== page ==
If you’ve ever tried sleeping through the night next to a snoring partner or under neighbors who pick the worst time to vacuum their floors, you know how helpful it is to have a comfortable and effective pair of earplugs. And you’re not just dreaming it: research confirms environmental disturbances are a threat to our sleep quality, and thus our quality of life.
The experts at the Good Housekeeping Institute have tested thousands of products that help promote sleep. From soothing sleep apps to eye masks to sound machines, our pros are constantly testing new products to find the best picks for you. Sometimes you need to try multiple helpers or combine a few sleep-better strategies to find what works for you. We selected the best earplugs for sleeping based on a myriad of criteria: they either fall in line with a sleep doctor’s recommendation, they’ve received numerous glowing reviews by verified customers, or they’re a too-good-to-pass-up value.
Brandon Peters-Mathews, M.D., a board-certified sleep physician at Virginia Mason Medical Center and creator of the Insomnia Solved program, says finding the right pair of earplugs for sleeping is as simple as identifying the reason why you need them: Does your bed partner snore? Is there other environmental noise? Are you simply a light sleeper? He says these questions should help guide your purchase.
If comfort and cost are a concern, opt for soft foam earplugs, recommends Dr. Peters-Mathews. He says these inexpensive models are typically used to diminish occupational noise exposure, but they work wonders for nighttime use since they’re small enough to fit into a range of ear canal sizes without protruding into your pillow, and they’re safe for extended use. But since comfort is subjective, you might have to kiss a lot of frogs to find your prince — or in this case, try on a lot of earplugs to find the ones that work best for you.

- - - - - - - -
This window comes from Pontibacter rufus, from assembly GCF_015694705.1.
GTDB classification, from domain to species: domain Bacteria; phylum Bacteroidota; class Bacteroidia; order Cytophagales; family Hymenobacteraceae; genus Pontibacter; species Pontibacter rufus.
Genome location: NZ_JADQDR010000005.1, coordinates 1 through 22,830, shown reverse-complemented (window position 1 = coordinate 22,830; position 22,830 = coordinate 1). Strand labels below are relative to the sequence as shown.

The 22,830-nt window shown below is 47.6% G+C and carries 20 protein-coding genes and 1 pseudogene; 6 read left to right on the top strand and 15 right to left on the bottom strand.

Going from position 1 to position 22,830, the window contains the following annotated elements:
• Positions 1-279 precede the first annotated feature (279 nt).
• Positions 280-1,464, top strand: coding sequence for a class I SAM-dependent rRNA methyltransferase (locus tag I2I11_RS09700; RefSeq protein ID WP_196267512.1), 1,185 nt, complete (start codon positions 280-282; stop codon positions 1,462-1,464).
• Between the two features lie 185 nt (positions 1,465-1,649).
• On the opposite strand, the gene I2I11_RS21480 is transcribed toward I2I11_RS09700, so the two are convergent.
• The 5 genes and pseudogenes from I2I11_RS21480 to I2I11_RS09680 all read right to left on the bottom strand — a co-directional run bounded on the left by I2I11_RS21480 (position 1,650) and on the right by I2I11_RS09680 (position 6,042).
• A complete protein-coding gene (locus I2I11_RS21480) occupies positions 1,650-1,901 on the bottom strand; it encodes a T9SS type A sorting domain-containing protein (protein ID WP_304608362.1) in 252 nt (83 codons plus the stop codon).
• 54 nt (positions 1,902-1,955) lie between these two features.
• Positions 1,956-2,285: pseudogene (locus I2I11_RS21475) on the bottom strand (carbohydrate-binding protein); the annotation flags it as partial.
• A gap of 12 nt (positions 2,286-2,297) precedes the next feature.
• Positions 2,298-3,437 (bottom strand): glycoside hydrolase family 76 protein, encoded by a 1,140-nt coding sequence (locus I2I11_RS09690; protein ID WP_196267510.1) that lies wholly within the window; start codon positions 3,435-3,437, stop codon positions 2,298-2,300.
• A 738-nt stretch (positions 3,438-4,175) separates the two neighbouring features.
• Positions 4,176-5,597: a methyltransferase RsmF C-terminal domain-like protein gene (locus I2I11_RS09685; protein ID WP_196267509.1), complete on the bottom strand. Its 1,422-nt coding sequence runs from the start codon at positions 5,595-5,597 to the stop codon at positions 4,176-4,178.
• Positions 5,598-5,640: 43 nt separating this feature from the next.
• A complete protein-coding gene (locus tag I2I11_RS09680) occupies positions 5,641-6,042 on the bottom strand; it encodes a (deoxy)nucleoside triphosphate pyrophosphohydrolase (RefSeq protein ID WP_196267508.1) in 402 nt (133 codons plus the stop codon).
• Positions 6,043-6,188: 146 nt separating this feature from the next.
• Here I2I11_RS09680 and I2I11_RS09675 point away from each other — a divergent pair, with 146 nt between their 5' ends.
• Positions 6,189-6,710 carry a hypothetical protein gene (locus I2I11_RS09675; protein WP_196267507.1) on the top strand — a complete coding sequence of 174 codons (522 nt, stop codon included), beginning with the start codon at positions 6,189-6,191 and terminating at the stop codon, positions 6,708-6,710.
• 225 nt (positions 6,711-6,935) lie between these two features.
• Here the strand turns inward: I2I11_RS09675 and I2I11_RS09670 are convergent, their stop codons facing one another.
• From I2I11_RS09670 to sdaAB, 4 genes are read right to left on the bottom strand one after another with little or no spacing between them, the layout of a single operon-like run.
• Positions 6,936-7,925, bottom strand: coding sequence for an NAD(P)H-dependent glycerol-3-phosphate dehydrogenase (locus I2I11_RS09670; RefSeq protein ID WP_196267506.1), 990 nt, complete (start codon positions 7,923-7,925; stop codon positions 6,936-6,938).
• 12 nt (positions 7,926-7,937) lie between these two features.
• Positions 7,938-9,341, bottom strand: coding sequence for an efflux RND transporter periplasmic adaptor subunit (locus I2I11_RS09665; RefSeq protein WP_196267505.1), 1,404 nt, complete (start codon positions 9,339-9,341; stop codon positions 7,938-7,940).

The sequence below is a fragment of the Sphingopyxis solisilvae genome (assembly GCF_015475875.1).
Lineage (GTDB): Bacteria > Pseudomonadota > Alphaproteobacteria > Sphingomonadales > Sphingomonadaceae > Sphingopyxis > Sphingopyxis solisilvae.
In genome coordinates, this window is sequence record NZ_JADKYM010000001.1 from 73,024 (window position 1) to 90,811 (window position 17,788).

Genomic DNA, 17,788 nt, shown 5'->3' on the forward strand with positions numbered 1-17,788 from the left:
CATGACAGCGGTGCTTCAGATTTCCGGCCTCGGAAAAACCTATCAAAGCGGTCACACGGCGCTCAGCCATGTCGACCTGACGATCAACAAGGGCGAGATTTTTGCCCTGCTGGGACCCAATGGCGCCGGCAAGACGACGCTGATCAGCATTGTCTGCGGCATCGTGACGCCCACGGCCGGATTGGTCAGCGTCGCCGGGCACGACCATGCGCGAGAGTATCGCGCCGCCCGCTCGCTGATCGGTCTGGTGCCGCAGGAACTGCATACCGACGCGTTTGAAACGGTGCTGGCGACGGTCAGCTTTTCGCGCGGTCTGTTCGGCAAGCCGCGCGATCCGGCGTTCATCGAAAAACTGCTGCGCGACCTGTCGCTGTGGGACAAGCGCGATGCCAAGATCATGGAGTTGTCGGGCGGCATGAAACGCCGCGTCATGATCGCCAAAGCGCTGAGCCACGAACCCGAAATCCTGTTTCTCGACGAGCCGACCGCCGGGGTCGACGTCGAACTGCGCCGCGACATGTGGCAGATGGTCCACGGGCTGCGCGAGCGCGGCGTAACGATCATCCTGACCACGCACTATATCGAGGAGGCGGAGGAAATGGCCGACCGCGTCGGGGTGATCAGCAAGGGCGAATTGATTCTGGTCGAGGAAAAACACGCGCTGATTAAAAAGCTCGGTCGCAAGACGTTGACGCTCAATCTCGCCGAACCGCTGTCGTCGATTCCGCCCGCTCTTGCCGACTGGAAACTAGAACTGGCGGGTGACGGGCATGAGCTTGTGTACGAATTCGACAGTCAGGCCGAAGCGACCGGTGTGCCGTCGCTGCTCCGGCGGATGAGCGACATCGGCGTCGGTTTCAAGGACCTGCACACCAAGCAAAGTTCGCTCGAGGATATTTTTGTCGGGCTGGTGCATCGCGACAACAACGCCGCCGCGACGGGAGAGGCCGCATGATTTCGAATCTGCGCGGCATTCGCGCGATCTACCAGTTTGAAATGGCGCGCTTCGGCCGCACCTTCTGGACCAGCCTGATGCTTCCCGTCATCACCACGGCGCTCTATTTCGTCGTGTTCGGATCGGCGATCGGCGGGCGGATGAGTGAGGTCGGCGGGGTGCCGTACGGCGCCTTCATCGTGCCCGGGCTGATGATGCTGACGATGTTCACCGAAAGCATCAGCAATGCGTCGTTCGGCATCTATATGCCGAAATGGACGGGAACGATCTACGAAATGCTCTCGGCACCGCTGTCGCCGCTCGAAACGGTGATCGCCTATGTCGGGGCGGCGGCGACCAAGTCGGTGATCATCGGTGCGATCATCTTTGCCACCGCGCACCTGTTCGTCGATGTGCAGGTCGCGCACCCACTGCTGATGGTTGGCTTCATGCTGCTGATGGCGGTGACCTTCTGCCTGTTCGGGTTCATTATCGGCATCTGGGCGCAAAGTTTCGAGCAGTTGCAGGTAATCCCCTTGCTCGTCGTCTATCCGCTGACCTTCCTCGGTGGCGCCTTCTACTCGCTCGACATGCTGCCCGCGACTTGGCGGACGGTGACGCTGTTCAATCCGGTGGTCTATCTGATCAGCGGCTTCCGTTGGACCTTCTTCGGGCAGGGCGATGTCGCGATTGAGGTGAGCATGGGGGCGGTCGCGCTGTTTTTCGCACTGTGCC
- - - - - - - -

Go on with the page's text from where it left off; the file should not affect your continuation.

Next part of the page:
How to find the best earplugs for you
It’s safe to wear earplugs to sleep, but you want to avoid earplugs that work too effectively. Earplug varieties vary in noise reduction rating (NRR), with the highest on the market blocking out 33 dB (for reference, noise can have permanent damage on your hearing at 85 dB). “If there were an emergency such as a fire alarm, you would want to be able to wake to respond,” says Dr. Peters-Mathews. You’ll also want your earplugs to have a lower NRR if, say, you need to anticipate a hungry newborn’s cry in the middle of the night or hear your alarm in the morning.
While NRR labels are required by law on all hearing protectors sold in the U.S., everyone processes sound differently. You might wake up at the mere sound of a dog barking, while it could take a fog horn to stir your partner. To better gauge how your earplugs are performing, try the Sound Level Meter by the National Institute for Occupational Safety and Health. The free iTunes app, designed by sound engineers and hearing loss experts, accurately measures the amount of noise your earplugs are absorbing.
To test your responsiveness, Dr. Peters-Mathews recommends listening to the sound of your alarm clock while wearing your earplugs before you actually fall asleep. While sleeping with earplugs is certainly a helpful way to ward off disturbances and reduce overall stress, consult your primary care physician if insomnia persists, and discontinue use if you experience soreness, says Dr. Peters-Mathews.
Here are the top-rated earplugs for sleeping on Amazon that have given thousands of consumers the sweet, sweet relief of a good night’s sleep: